In 1831, he removed to Bowling Green, Pike county, Mo.
He was the first lawyer that ever settled in that county ; and it
is stated that he attended every term of the Criminal Court in
the county, either as lawyer or judge, from the territorial
days of 1819 until his death. He was appointed, 6 January,
1836, judge of the Circuit Court for that judicial district,
with a salary of a thousand dollars per annum ; and discharged
the duties of the office with ability and impartiality, to the general
satisfaction of the people of the circuit. He decided questions
of law, but never addressed juries. When he made any com
munication to the jury, it was in writing. In the convention
called to revise the constitution of the state of Missouri, in 1845,
he was a member for Pike and Rails counties, composing a dis
trict ; and acted as chairman of the judiciary committee in that
body. By a change in the constitution of Missouri, in 1849,
the term of offices of the judges was limited to eight years ; and,
simultaneously with the limitation, new judges were appointed
all over the state. Judge Hunt, who had held the office many

1860-61.] OF HARVARD COLLEGE. 359

years, was superseded by a man, who, if he had no other claim,
could allege most vigorous party services. Judge Hunt was a
diligent student all his life ; and, having accumulated one of the
largest and best private libraries in the state of Missouri, had
with its use, aided by a discriminating, logical mind, made
himself a learned and sound lawyer, as well as a ripe scholar in
general literature; and in all the relations of his life, both public
and private, he was faithful, just, and true.

In 1830, he visited Massachusetts ; and, on the 18th of May
in that year, he married, in Connecticut, Maria E. Pettibone,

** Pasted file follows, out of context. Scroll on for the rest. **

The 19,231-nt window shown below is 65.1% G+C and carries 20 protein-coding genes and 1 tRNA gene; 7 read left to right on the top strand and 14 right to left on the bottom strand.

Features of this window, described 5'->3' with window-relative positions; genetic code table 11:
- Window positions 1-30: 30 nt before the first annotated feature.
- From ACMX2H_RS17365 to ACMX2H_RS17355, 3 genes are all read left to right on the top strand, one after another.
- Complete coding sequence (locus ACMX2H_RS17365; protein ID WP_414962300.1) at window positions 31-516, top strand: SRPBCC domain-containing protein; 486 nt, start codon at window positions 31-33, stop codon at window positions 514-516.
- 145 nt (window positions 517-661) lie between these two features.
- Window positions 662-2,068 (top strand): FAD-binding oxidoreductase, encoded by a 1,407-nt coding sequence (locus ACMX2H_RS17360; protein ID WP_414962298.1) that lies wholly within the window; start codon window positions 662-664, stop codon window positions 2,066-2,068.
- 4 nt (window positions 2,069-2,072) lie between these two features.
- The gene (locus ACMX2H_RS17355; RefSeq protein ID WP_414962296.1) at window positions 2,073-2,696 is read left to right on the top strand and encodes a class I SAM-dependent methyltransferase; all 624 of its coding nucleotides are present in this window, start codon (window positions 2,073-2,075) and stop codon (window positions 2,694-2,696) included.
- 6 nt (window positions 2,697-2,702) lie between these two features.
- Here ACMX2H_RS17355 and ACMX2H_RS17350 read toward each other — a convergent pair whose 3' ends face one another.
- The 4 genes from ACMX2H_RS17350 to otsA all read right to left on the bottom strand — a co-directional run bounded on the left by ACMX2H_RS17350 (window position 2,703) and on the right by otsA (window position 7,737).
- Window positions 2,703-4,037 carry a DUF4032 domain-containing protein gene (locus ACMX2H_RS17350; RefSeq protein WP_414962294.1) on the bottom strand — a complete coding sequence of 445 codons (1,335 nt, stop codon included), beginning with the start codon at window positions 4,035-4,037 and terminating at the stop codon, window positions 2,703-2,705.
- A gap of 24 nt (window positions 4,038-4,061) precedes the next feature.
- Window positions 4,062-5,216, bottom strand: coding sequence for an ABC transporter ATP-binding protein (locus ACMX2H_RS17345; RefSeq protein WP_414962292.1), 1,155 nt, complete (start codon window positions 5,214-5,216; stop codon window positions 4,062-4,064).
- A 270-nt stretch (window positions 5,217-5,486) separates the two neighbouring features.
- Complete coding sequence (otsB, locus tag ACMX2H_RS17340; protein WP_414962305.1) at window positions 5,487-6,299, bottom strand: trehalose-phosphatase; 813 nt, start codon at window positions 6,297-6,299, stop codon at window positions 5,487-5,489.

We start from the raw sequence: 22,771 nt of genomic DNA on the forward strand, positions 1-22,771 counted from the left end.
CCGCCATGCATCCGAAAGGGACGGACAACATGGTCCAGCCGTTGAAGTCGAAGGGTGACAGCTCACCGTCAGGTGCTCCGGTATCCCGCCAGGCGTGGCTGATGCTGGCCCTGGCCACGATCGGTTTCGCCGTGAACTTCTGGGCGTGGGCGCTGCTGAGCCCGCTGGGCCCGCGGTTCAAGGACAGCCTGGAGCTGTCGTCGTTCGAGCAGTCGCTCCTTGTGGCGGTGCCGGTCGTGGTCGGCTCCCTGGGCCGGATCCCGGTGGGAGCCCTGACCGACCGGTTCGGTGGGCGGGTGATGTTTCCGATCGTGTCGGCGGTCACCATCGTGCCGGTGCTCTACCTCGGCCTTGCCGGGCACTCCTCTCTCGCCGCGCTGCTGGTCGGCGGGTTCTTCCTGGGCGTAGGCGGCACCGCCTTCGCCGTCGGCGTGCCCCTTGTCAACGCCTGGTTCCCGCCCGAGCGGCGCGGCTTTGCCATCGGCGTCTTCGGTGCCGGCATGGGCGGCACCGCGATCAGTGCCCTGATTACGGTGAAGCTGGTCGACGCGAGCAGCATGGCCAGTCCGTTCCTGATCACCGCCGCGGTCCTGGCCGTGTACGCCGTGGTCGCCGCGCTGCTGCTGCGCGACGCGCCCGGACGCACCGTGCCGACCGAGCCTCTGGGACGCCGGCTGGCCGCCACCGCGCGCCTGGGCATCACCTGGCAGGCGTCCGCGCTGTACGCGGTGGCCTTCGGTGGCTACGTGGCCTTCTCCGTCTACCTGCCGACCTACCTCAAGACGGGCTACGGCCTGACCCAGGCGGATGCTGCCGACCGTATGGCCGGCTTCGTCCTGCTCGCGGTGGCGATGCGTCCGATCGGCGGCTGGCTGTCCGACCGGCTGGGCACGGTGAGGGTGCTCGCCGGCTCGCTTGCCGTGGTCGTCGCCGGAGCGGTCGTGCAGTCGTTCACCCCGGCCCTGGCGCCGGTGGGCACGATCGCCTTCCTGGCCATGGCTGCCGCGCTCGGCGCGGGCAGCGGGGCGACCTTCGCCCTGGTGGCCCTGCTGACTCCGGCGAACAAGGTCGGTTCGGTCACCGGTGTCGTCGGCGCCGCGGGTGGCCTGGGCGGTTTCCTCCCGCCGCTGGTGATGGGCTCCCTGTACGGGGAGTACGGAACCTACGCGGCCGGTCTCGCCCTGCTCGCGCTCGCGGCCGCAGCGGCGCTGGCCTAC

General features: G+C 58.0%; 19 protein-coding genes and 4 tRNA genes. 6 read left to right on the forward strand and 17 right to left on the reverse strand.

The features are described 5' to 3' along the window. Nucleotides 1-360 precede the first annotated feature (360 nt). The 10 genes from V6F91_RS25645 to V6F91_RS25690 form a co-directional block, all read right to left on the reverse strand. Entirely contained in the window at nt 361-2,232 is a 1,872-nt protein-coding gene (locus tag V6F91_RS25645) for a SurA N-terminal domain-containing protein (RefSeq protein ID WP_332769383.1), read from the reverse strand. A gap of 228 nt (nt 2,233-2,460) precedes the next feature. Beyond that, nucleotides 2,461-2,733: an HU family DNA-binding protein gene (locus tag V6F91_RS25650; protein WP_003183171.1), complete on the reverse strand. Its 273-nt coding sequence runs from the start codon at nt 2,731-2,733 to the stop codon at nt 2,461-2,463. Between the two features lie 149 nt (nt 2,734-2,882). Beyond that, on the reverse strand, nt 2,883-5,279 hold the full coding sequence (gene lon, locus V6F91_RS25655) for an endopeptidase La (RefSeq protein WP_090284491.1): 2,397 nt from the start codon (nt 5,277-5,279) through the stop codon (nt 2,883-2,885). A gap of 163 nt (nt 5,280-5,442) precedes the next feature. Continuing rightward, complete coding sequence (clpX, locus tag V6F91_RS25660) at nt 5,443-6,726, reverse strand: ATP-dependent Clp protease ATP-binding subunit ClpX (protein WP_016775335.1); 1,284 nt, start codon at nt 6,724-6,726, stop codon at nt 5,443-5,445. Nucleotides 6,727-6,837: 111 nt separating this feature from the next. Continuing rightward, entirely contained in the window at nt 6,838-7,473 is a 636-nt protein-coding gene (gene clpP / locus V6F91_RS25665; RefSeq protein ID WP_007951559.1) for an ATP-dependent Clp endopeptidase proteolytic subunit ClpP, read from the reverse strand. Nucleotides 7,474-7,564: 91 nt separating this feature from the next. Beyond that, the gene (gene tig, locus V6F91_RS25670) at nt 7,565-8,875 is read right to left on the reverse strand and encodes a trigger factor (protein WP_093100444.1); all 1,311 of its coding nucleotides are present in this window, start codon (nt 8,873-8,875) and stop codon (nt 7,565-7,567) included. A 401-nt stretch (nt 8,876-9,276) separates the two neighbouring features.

then sixteen years old, daughter of the late Rufus Pettibone
(W.C. 1805), judge of the Supreme Court of Missouri. Judge
Pettibone married a New- York lady, and his daughter Maria
was born in ^sew York. The issue of this marriage was seven
children ; of whom four, with their mother, survived him.

1815. Hon. GAYTOX PICKMAX OSGOOD died in North
Andover, Mass., 26 June, 1861, aged 64 years, lacking eight
days. He was son of Isaac and Sally (Pickman) Osgood, and
was born in Salem, Mass., 4 July, 1797 ; but removed with his
parents in his infancy to North Andover, which was ever after
wards his place of abode. His father was for some time clerk
of the courts for the county of Essex. His mother was daughter
of Col. Benjamin Pickman (H.C. 1759), and sister of Col. Ben
jamin Pickman (H.C. 1784), of Salem. He was well fitted
for college at the Franklin Academy in North Andover. He
attained a high rank of scholarship in his class while in college.
After graduating, he studied law with Benjamin Merrill, of Salem
(H.C. 1804). He began the practice of law in Salem, but in
1819 removed to North Andover, and left the profession. Pos
sessed of ample property, he lived a retired life. He enjoyed
his library, a very valuable one, especially in classical literature,
which continued to hold a primary place in his studies to the
close of his life. He was formerly known as a prominent politi
cian of the democratic school. He was the leading opponent of
Caleb Gushing in his early competition for the office of repre
sentative to Congress, a contest long to be remembered, and
was elected for one term, 1833-35. In 1844, he was a candi-


date for elector-at-large in Massachusetts of President of the
United States ; but was not elected, having been nominated by
the democratic party. He was several times elected a represen
tative to the legislature : the last time, however, he refused to
take his seat, which, jn consequence, remained vacant for the
entire session. He sought the pleasures of home, and it was
only at the earnest solicitation of friends that he allowed the use
of his name as a candidate for office. His range of study and
reading was very extensive ; and his political and miscellaneous
lectures evince much thought and great research, and abound
with apt illustrations and eloquent appeals.